GS: “I think it has to be my passion project. I started this team, I went out and found an investor. If I leave… I never wanted another job, I would have had other jobs before, I didn’t want them.

“这是我想做的一件事。这是pretty cool to set up an F1 team in your lifetime. There are not many people doing that and, therefore, I feel committed to the people. We have got quite a few people here, who are still here from day one. I don’t get attracted by the neighbour’s greener grass. With Gene Haas, I know I have a very good boss, I’ve got a good relationship with him.

“He’s tough with me, but I’m tough with other people. So, if I do a bad job, I’m not afraid that he tells me. Not that he needs to tell me but, if he has a different opinion on it, I’m OK with it. I’m not getting upset about it.”

PF1: So no chance of seeing you jump to replace the likes of Toto Wolff? You’re Haas to the end?

GS: “No, I want to finish something here. I don’t know about to the end, that’s what you said!”

PF1: Within a few months of entering F1, the sport was sold to Liberty Media. Under them, the value of the team has skyrocketed – as it has for everyone due to the boom in popularity. Do you think Gene would ever be tempted to sell up and cash in on that investment?

GS: “He’s not tempted at the moment. But what Gene wants to do in two years? I have no idea. At the moment, he is pretty happy. I think he can be proud of it… he came in at the right time. Nobody else took the risk, but he took the risk to come here.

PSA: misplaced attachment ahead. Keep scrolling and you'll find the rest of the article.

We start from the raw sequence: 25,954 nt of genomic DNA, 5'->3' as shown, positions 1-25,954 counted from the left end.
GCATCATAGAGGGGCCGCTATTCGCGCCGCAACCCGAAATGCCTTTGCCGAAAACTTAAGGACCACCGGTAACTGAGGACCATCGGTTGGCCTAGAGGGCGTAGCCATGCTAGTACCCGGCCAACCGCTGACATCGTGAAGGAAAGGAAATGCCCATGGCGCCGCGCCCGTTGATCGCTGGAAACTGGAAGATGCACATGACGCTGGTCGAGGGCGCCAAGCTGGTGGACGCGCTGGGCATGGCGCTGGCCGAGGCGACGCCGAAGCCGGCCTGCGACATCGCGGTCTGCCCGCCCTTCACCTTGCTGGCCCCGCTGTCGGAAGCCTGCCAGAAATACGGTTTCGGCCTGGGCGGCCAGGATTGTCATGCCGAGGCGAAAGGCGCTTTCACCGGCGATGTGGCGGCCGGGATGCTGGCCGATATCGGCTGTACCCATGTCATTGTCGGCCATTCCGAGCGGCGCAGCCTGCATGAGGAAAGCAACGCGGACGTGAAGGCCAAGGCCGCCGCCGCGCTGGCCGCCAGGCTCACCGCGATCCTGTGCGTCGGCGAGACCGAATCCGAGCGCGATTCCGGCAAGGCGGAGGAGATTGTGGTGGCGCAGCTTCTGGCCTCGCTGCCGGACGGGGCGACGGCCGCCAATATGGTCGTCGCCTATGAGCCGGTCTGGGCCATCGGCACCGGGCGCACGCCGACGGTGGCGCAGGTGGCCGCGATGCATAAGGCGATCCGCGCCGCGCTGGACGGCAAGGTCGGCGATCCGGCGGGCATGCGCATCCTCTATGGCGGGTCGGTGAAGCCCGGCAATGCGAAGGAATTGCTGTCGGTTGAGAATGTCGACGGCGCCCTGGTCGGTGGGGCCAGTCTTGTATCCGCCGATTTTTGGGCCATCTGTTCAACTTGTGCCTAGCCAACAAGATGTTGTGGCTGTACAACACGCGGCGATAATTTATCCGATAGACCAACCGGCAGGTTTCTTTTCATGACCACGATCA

“The value, at the moment, there seems to be no limit to it. We have got offers, as many as you want, but he doesn’t want to sell it.”

PF1: Looking ahead to the future and to 2026 and the new engine regulations… I know Haas aren’t into the engine manufacturing side of things, but there’s been a bit of negativity about the direction the engine rules are going – suggestions of downshifting down the straights to keep the energy up, etc. Is this the direction F1 should be going?

GS: “I don’t think we have to, we have got two more years to develop. I’m a little bit careful here because, as you said yourself, I’m not involved straight away.

“But, in two years, what we are trying to develop, a technology, obviously we don’t have it now. Otherwise, we wouldn’t need to develop it.

“So I think, in two years, maybe we find ways to overcome it. But I think, if it doesn’t work out, then I think we still can make changes at the last minute – we don’t need to give up now.

“What we want to do with sustainability, with showing the future, we need to get more efficient, we need to get more out of these cars, so we need to find ideas.

“Already saying now that we just need to make it easier for us – I don’t really like that approach in general. It’s like ‘OK, there is a hurdle. Let’s change the hurdle and take it out of the way’.

“No, let’s see a way that we can jump the hurdle, and I think a lot of people try to do that. Meet that challenge head-on and if, six months before, you don’t get there, how can we mitigate it that you’re not having to do what… That wouldn’t be cool, clipping halfway down the straight.

“Then it’s just like an economy run. I’m not for that. But I think we can fix it if we put the effort in.”